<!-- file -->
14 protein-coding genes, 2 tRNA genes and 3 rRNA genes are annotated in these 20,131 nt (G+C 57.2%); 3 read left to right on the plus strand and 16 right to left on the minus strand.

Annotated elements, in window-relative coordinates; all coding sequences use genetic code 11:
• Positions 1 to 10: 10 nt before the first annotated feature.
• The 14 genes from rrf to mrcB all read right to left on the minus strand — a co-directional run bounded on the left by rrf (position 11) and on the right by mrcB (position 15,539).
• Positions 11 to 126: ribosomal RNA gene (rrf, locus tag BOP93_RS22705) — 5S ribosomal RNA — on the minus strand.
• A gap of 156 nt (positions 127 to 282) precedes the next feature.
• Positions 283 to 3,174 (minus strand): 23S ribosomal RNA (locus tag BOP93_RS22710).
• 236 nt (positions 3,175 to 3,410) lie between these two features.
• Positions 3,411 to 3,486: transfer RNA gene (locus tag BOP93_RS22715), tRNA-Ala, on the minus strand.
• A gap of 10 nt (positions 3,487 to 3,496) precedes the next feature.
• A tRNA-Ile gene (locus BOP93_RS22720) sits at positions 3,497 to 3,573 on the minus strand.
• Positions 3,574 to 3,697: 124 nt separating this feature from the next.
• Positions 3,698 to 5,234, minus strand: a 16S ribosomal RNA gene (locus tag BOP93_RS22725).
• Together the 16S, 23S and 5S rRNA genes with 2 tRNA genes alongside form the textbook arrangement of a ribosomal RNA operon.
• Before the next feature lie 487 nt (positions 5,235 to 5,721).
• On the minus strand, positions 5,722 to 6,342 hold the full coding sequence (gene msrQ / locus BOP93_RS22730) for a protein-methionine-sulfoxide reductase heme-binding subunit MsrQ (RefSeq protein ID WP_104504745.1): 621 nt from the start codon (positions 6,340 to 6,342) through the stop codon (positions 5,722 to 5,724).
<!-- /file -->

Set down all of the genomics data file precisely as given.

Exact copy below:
14 protein-coding genes, 2 tRNA genes and 3 rRNA genes are annotated in these 20,131 nt (G+C 57.2%); 3 read left to right on the plus strand and 16 right to left on the minus strand.

Annotated elements, in window-relative coordinates; all coding sequences use genetic code 11:
• Positions 1 to 10: 10 nt before the first annotated feature.
• The 14 genes from rrf to mrcB all read right to left on the minus strand — a co-directional run bounded on the left by rrf (position 11) and on the right by mrcB (position 15,539).
• Positions 11 to 126: ribosomal RNA gene (rrf, locus tag BOP93_RS22705) — 5S ribosomal RNA — on the minus strand.
• A gap of 156 nt (positions 127 to 282) precedes the next feature.
• Positions 283 to 3,174 (minus strand): 23S ribosomal RNA (locus tag BOP93_RS22710).
• 236 nt (positions 3,175 to 3,410) lie between these two features.
• Positions 3,411 to 3,486: transfer RNA gene (locus tag BOP93_RS22715), tRNA-Ala, on the minus strand.
• A gap of 10 nt (positions 3,487 to 3,496) precedes the next feature.
• A tRNA-Ile gene (locus BOP93_RS22720) sits at positions 3,497 to 3,573 on the minus strand.
• Positions 3,574 to 3,697: 124 nt separating this feature from the next.
• Positions 3,698 to 5,234, minus strand: a 16S ribosomal RNA gene (locus tag BOP93_RS22725).
• Together the 16S, 23S and 5S rRNA genes with 2 tRNA genes alongside form the textbook arrangement of a ribosomal RNA operon.
• Before the next feature lie 487 nt (positions 5,235 to 5,721).
• On the minus strand, positions 5,722 to 6,342 hold the full coding sequence (gene msrQ / locus BOP93_RS22730) for a protein-methionine-sulfoxide reductase heme-binding subunit MsrQ (RefSeq protein ID WP_104504745.1): 621 nt from the start codon (positions 6,340 to 6,342) through the stop codon (positions 5,722 to 5,724).